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Mets’ Pete Alonso Wins Second Straight Home Run Derby

Pete Alonso won his second straight Home Run Derby Monday night in Denver. Credit: Dan Budasoff

Thanks to Juan Soto and Pete Alonso, the Latinos grabbed the headlines at Home Run Derby in Denver Monday night.

Soto, 22, the Venezuelan rightfielder of the Washington Nationals, had the longest shot of the night – a 520-foot blast apparently helped by the mile-high elevation of Coors Field.

But Alonso, star first baseman for the New York Mets, won the night with 74 long balls, outlasting such competition as Trey Mancini of the Baltimore Orioles, Shohei Ohtani of the Los Angeles Angels, and Sal Perez of the Kansas City Royals.

Alonso’s paternal grandfather, Peter Conrad Alonso, left his Barcelona birthplace during the Spanish Civil War and came to Queens, New York, home of the Mets since 1962. The family later moved to Tampa, where Pete Alonso was raised.

For Alonso, who is not on the National League’s All-Star roster, the Home Run Derby win was his second in a row.

He joins Ken Griffey, Jr. and Yoenis Cespedes as the only players to win successive derbies.

“I think I’m the best power hitter on the planet,” Alonso said afterward. “Being able to showcase that and really put on a fun display for fans, it’s truly a dream come true for me. When I was younger, my parents actually let me stay up past my bedtime to watch this.”

In 2019, the best year of his brief career, Alonso hit 53 home runs, a record for a freshman, and won National League Rookie of the Year honors over Atlanta pitcher Mike Soroka.

He endured a sophomore slump during the virus-shortened 2020 campaign but is showing signs of returning to his rookie form.

Mets manager Luis Rojas has so much confidence in Alonso that he moved Dom Smith, a better first baseman defensively, to left field so that both men could play every day. The move paid off, as Alonso leads the Mets with 17 home runs.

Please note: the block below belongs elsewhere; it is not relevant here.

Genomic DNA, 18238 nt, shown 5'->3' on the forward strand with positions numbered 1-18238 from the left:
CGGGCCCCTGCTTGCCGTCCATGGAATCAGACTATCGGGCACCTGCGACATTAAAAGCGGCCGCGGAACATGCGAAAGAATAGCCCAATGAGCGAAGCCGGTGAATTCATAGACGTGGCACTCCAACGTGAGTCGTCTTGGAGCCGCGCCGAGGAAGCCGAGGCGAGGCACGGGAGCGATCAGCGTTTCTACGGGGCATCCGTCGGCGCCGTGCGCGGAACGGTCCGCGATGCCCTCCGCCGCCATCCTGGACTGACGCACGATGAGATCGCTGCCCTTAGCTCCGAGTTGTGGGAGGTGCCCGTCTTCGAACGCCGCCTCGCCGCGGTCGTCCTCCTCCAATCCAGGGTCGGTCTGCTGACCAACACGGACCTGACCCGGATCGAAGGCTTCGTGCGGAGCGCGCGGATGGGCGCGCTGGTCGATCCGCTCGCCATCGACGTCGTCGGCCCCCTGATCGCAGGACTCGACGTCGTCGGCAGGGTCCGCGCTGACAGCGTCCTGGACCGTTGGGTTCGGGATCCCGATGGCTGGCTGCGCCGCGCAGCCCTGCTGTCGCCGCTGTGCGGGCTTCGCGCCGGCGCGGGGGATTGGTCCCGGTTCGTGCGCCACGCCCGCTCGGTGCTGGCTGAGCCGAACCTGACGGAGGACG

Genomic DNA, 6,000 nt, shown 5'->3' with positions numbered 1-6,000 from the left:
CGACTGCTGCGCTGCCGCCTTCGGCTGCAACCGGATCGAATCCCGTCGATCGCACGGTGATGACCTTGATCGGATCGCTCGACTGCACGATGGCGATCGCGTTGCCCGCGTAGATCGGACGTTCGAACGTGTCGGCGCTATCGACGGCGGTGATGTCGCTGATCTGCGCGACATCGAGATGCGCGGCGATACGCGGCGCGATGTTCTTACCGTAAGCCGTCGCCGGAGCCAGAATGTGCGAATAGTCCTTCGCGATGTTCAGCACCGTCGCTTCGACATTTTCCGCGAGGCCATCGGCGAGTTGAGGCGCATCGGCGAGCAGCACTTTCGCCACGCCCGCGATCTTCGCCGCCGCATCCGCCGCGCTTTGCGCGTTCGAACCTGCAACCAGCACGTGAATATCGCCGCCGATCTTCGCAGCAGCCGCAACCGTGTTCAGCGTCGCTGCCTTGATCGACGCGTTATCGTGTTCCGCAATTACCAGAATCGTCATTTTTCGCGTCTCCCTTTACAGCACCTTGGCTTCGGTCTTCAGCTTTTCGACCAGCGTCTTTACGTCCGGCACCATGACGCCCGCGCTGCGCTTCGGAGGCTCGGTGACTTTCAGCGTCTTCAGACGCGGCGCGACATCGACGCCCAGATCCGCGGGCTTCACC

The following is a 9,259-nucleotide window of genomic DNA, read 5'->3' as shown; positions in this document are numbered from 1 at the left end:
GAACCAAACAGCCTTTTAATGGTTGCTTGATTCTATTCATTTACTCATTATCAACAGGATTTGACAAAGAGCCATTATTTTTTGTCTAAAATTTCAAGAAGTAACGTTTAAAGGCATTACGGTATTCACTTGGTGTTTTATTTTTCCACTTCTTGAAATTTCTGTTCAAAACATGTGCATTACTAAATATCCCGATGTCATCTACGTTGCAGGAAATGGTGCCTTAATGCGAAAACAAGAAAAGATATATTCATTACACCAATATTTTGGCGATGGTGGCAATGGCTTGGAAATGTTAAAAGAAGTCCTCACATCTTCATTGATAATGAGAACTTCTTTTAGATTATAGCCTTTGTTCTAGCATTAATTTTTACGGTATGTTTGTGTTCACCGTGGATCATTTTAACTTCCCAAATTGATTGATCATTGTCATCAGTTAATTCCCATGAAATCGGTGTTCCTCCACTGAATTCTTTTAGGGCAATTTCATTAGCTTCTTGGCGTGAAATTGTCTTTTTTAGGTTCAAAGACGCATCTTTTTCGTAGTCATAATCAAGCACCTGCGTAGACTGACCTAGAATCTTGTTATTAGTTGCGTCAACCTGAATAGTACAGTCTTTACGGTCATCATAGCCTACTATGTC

Alonso, whose longest Home Run Derby clout went 514 feet into the Colorado twilight, beat out Ohtani, Mancini, and Soto to claim his title. He edged Mancini, 23-22, in the final round.

Originally the No. 5 seed in the eight-man field, Alonso had no shortage of confidence.

Pete Alonso had a lot to celebrate at Coors Field. Credit: Bill Menzel

“There was no point where I thought I was going to lose – ever,” the right-handed hitter told media members afterward . “When the seedings came out, teammates came up to me and said, ‘That’s disrespectful. You’re defending your title; what guy that’s defending their title is a fifth seed? Nobody. Aren’t you pissed about that?’ I said, ‘No. I’m going to win anyway. It doesn’t matter.’”

In true Coors Field fashion, there were 15 homers of more than 500 feet on Monday, as measured by Statcast. From 2016-19, there were a total of four homers that cracked 500 feet, all by Aaron Judge of the Yankees in 2017.

Ohtani currently leads Major League Baseball with 33 home runs – but will be the starting pitcher for the American League in the Coors Field contest Tuesday night. No other pitcher has ever been a Home Run Derby contestant.

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